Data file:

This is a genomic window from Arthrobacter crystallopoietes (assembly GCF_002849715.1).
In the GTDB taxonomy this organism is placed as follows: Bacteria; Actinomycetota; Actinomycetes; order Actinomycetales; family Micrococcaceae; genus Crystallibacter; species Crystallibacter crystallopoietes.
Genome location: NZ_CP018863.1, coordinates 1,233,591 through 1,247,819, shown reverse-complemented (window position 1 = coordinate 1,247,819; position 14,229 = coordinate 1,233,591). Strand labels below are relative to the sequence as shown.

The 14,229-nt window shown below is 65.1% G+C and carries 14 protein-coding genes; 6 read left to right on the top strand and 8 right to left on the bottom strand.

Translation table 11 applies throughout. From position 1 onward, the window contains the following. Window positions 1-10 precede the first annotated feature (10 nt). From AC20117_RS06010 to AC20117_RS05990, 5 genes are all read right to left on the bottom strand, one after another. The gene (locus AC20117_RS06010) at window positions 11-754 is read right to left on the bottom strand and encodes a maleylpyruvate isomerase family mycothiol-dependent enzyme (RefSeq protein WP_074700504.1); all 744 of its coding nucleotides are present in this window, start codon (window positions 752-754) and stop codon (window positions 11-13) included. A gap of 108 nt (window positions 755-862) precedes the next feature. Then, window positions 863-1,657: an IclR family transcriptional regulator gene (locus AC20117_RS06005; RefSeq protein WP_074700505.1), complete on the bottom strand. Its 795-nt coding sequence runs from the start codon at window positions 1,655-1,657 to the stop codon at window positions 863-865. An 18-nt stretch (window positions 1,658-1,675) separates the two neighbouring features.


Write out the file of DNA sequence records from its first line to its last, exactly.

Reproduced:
This is a genomic window from Arthrobacter crystallopoietes (assembly GCF_002849715.1).
In the GTDB taxonomy this organism is placed as follows: Bacteria; Actinomycetota; Actinomycetes; order Actinomycetales; family Micrococcaceae; genus Crystallibacter; species Crystallibacter crystallopoietes.
Genome location: NZ_CP018863.1, coordinates 1,233,591 through 1,247,819, shown reverse-complemented (window position 1 = coordinate 1,247,819; position 14,229 = coordinate 1,233,591). Strand labels below are relative to the sequence as shown.

The 14,229-nt window shown below is 65.1% G+C and carries 14 protein-coding genes; 6 read left to right on the top strand and 8 right to left on the bottom strand.

Translation table 11 applies throughout. From position 1 onward, the window contains the following. Window positions 1-10 precede the first annotated feature (10 nt). From AC20117_RS06010 to AC20117_RS05990, 5 genes are all read right to left on the bottom strand, one after another. The gene (locus AC20117_RS06010) at window positions 11-754 is read right to left on the bottom strand and encodes a maleylpyruvate isomerase family mycothiol-dependent enzyme (RefSeq protein WP_074700504.1); all 744 of its coding nucleotides are present in this window, start codon (window positions 752-754) and stop codon (window positions 11-13) included. A gap of 108 nt (window positions 755-862) precedes the next feature. Then, window positions 863-1,657: an IclR family transcriptional regulator gene (locus AC20117_RS06005; RefSeq protein WP_074700505.1), complete on the bottom strand. Its 795-nt coding sequence runs from the start codon at window positions 1,655-1,657 to the stop codon at window positions 863-865. An 18-nt stretch (window positions 1,658-1,675) separates the two neighbouring features.